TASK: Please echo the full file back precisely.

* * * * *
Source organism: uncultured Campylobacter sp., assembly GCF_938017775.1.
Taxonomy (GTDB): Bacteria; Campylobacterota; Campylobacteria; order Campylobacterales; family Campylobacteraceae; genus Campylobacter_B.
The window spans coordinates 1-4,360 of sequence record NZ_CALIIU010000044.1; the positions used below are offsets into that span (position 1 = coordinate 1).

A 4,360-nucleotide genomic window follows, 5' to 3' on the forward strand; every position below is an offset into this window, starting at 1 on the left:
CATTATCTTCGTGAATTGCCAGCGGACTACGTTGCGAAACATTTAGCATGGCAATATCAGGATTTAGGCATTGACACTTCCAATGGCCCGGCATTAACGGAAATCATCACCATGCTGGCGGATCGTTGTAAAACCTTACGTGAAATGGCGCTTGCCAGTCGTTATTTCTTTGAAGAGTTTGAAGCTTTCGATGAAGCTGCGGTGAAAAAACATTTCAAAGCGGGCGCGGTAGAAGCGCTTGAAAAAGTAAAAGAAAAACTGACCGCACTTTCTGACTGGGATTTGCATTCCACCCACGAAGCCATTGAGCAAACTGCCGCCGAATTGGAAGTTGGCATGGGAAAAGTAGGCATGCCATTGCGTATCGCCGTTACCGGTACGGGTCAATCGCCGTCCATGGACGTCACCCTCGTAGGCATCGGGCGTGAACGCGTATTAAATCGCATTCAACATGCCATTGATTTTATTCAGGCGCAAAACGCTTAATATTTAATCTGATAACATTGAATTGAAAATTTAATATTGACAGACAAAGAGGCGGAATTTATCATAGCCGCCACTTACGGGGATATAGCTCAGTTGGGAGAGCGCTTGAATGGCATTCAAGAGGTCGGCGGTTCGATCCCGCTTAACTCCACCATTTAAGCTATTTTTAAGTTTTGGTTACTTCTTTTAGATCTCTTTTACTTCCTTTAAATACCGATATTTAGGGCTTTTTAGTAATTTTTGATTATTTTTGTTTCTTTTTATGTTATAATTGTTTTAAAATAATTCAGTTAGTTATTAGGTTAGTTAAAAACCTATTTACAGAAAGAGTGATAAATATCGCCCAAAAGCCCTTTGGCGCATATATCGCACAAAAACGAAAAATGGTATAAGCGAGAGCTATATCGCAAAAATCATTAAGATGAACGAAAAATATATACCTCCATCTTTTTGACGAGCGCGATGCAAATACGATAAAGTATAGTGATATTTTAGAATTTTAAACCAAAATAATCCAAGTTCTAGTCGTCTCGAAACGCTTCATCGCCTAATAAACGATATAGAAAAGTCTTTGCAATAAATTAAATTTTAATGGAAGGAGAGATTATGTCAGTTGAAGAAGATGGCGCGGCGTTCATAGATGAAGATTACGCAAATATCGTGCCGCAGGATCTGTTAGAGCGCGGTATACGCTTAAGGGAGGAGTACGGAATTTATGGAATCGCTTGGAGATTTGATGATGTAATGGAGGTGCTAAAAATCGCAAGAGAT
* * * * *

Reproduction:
Source organism: uncultured Campylobacter sp., assembly GCF_938017775.1.
Taxonomy (GTDB): Bacteria; Campylobacterota; Campylobacteria; order Campylobacterales; family Campylobacteraceae; genus Campylobacter_B.
The window spans coordinates 1-4,360 of sequence record NZ_CALIIU010000044.1; the positions used below are offsets into that span (position 1 = coordinate 1).

A 4,360-nucleotide genomic window follows, 5' to 3' on the forward strand; every position below is an offset into this window, starting at 1 on the left:
CATTATCTTCGTGAATTGCCAGCGGACTACGTTGCGAAACATTTAGCATGGCAATATCAGGATTTAGGCATTGACACTTCCAATGGCCCGGCATTAACGGAAATCATCACCATGCTGGCGGATCGTTGTAAAACCTTACGTGAAATGGCGCTTGCCAGTCGTTATTTCTTTGAAGAGTTTGAAGCTTTCGATGAAGCTGCGGTGAAAAAACATTTCAAAGCGGGCGCGGTAGAAGCGCTTGAAAAAGTAAAAGAAAAACTGACCGCACTTTCTGACTGGGATTTGCATTCCACCCACGAAGCCATTGAGCAAACTGCCGCCGAATTGGAAGTTGGCATGGGAAAAGTAGGCATGCCATTGCGTATCGCCGTTACCGGTACGGGTCAATCGCCGTCCATGGACGTCACCCTCGTAGGCATCGGGCGTGAACGCGTATTAAATCGCATTCAACATGCCATTGATTTTATTCAGGCGCAAAACGCTTAATATTTAATCTGATAACATTGAATTGAAAATTTAATATTGACAGACAAAGAGGCGGAATTTATCATAGCCGCCACTTACGGGGATATAGCTCAGTTGGGAGAGCGCTTGAATGGCATTCAAGAGGTCGGCGGTTCGATCCCGCTTAACTCCACCATTTAAGCTATTTTTAAGTTTTGGTTACTTCTTTTAGATCTCTTTTACTTCCTTTAAATACCGATATTTAGGGCTTTTTAGTAATTTTTGATTATTTTTGTTTCTTTTTATGTTATAATTGTTTTAAAATAATTCAGTTAGTTATTAGGTTAGTTAAAAACCTATTTACAGAAAGAGTGATAAATATCGCCCAAAAGCCCTTTGGCGCATATATCGCACAAAAACGAAAAATGGTATAAGCGAGAGCTATATCGCAAAAATCATTAAGATGAACGAAAAATATATACCTCCATCTTTTTGACGAGCGCGATGCAAATACGATAAAGTATAGTGATATTTTAGAATTTTAAACCAAAATAATCCAAGTTCTAGTCGTCTCGAAACGCTTCATCGCCTAATAAACGATATAGAAAAGTCTTTGCAATAAATTAAATTTTAATGGAAGGAGAGATTATGTCAGTTGAAGAAGATGGCGCGGCGTTCATAGATGAAGATTACGCAAATATCGTGCCGCAGGATCTGTTAGAGCGCGGTATACGCTTAAGGGAGGAGTACGGAATTTATGGAATCGCTTGGAGATTTGATGATGTAATGGAGGTGCTAAAAATCGCAAGAGAT